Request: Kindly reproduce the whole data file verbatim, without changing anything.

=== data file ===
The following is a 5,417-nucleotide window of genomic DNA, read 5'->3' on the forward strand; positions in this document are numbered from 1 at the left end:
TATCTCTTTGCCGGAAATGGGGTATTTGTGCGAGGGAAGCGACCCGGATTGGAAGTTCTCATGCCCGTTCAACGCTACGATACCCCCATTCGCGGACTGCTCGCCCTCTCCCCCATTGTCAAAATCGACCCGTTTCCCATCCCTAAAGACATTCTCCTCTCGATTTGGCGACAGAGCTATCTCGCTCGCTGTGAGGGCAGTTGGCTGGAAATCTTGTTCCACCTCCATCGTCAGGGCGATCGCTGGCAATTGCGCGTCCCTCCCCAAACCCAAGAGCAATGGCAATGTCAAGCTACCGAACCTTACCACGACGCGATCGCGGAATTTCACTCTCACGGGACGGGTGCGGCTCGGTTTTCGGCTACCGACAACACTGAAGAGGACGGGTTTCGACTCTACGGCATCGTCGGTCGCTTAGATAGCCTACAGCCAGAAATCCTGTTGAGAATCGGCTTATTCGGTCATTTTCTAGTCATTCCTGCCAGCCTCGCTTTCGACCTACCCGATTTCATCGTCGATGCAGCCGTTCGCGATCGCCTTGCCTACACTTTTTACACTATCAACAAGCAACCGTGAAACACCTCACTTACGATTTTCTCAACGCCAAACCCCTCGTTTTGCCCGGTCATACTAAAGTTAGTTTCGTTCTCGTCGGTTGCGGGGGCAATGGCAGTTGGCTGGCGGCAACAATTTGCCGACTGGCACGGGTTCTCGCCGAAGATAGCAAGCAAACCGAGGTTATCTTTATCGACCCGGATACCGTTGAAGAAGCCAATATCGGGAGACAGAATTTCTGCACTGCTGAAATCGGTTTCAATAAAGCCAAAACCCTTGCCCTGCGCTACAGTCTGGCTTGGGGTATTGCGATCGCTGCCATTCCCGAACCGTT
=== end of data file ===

The following is a 5,417-nucleotide window of genomic DNA, read 5'->3' on the forward strand; positions in this document are numbered from 1 at the left end:
TATCTCTTTGCCGGAAATGGGGTATTTGTGCGAGGGAAGCGACCCGGATTGGAAGTTCTCATGCCCGTTCAACGCTACGATACCCCCATTCGCGGACTGCTCGCCCTCTCCCCCATTGTCAAAATCGACCCGTTTCCCATCCCTAAAGACATTCTCCTCTCGATTTGGCGACAGAGCTATCTCGCTCGCTGTGAGGGCAGTTGGCTGGAAATCTTGTTCCACCTCCATCGTCAGGGCGATCGCTGGCAATTGCGCGTCCCTCCCCAAACCCAAGAGCAATGGCAATGTCAAGCTACCGAACCTTACCACGACGCGATCGCGGAATTTCACTCTCACGGGACGGGTGCGGCTCGGTTTTCGGCTACCGACAACACTGAAGAGGACGGGTTTCGACTCTACGGCATCGTCGGTCGCTTAGATAGCCTACAGCCAGAAATCCTGTTGAGAATCGGCTTATTCGGTCATTTTCTAGTCATTCCTGCCAGCCTCGCTTTCGACCTACCCGATTTCATCGTCGATGCAGCCGTTCGCGATCGCCTTGCCTACACTTTTTACACTATCAACAAGCAACCGTGAAACACCTCACTTACGATTTTCTCAACGCCAAACCCCTCGTTTTGCCCGGTCATACTAAAGTTAGTTTCGTTCTCGTCGGTTGCGGGGGCAATGGCAGTTGGCTGGCGGCAACAATTTGCCGACTGGCACGGGTTCTCGCCGAAGATAGCAAGCAAACCGAGGTTATCTTTATCGACCCGGATACCGTTGAAGAAGCCAATATCGGGAGACAGAATTTCTGCACTGCTGAAATCGGTTTCAATAAAGCCAAAACCCTTGCCCTGCGCTACAGTCTGGCTTGGGGTATTGCGATCGCTGCCATTCCCGAACCGTT